Alex Johnson joins Team Trango

One of the greatest things about the outdoor industry is the connections that we are able to make with passionate, like-minded individuals. We’ve been lucky to support many of these individuals through the Trango athlete team and are thrilled to announce the latest addition, Alex Johnson. Alex Johnson was the first american to win a Bouldering World Cup on US soil and needs little introduction. She has put up numerous first ascents and is an active member of the climbing community in Las Vegas.


“I’m really excited to be working with Trango. I’m ‘growing up’ as a climber, and I don’t want to become complacent and one-dimensional. I want to do more, I want to do it all… and be good at it all; bouldering, sport, multi-pitch, traditional. Trango is a brand I believe is enthusiastic about helping climbers of all levels branch out and grow by making some of the best products on the market. I think this is going to be a really cool partnership, and I’m looking forward to diving into these new realms of the sport with a company I respect”, says Johnson.

The Trango athlete team was initiated as a means to support core, lifestyle climbers in their climbing and stewardship efforts. Today, the team has grown to include climbers of all disciplines who are working cooperatively to climb harder, give back and be good stewards of climbing and climbing areas.


Alex Johnson


Las Vegas, NV

Motivation to Climb

The continuity of learning. Nothing is the same. Every time I climb I learn something new, whether about myself, or about movement, body position, etc. You never get the same thing twice, even repeating climbs. It’s that monotony that bored me in other sports, and climbing has the daily variety to keep it interesting.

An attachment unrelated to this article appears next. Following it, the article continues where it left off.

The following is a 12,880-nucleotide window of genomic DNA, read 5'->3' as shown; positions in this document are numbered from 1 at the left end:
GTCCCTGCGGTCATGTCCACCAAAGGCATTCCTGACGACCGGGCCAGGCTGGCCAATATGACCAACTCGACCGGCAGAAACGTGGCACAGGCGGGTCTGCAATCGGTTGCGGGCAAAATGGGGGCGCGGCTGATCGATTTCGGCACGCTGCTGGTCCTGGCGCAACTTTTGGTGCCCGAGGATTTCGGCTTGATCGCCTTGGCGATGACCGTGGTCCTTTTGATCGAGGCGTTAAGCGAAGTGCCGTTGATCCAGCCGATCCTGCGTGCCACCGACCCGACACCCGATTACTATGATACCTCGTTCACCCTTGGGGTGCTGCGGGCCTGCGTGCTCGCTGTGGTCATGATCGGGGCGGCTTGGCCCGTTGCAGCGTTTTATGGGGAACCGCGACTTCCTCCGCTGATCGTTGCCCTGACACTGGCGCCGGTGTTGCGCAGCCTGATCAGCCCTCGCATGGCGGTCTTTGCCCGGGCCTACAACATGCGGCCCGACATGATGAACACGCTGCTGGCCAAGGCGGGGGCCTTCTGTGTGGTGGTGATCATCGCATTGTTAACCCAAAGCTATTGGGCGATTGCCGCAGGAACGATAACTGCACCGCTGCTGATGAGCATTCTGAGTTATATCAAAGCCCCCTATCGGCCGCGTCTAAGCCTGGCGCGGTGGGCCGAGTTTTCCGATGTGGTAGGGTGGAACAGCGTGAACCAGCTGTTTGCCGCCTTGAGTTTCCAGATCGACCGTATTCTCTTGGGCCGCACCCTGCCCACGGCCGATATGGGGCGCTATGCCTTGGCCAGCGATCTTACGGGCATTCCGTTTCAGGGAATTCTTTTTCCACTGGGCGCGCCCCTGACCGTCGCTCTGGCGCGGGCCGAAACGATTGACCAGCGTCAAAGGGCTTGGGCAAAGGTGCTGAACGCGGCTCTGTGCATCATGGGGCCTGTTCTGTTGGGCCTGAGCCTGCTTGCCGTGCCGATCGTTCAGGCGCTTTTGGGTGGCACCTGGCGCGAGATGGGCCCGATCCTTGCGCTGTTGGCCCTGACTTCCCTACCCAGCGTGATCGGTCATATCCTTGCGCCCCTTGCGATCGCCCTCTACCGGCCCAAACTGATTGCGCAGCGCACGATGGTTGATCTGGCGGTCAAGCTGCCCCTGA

Most Memorable Climb

Probably establishing the first ascent of "The Swoop," a new boulder in Red Rock. Putting up new climbs takes vision, and a multitude of work, and now having done it, I have a heightened respect for first ascentionists. You're envisioning that something could be possible that's never been done before, and that's a crazy feeling! It took days of work to create a safe landing, clean the boulder to make it climb-able, and days more to actually do the moves. It proved to be more difficult than I anticipated... but it was so gratifying to finally pull over the top. It's humbling to have left something personal for the world to try.

Favorite Climbing Spot

My favorite place to climb! I'm so biased... My hometown, Las Vegas, of course. Red Rock has an abundance of fun year-round climbing of all disciplines on great sandstone in a stunning desert setting.


In 2008 Alex made history by becoming the first American to win a Bouldering World Cup on US soil, at the GoPro Mountain Games. In 2010 she made history again, winning gold in Switzerland, becoming only the second American woman to win a Bouldering World Cup overseas. In the last few years Alex has shifted her focus away from competitions and honed in on outdoor projects, building an impressive tick-list filled with dozens of iconic first female ascents including Hungry Hungry Hippos V12/13, and multiple other V12s like Clear Blue Skies in Colorado, The Mandala in Bishop, and Book of Nightmares in Red Rock. Alex has also spent time getting off the deck climbing highballs like her recent Red Rock first ascent Critically Acclaimed (V9/10), Diesel Power (V10) in Yosemite, Golden Showers (V10), and flashing the infamously dangerous Luminance (V10) in Bishop, California.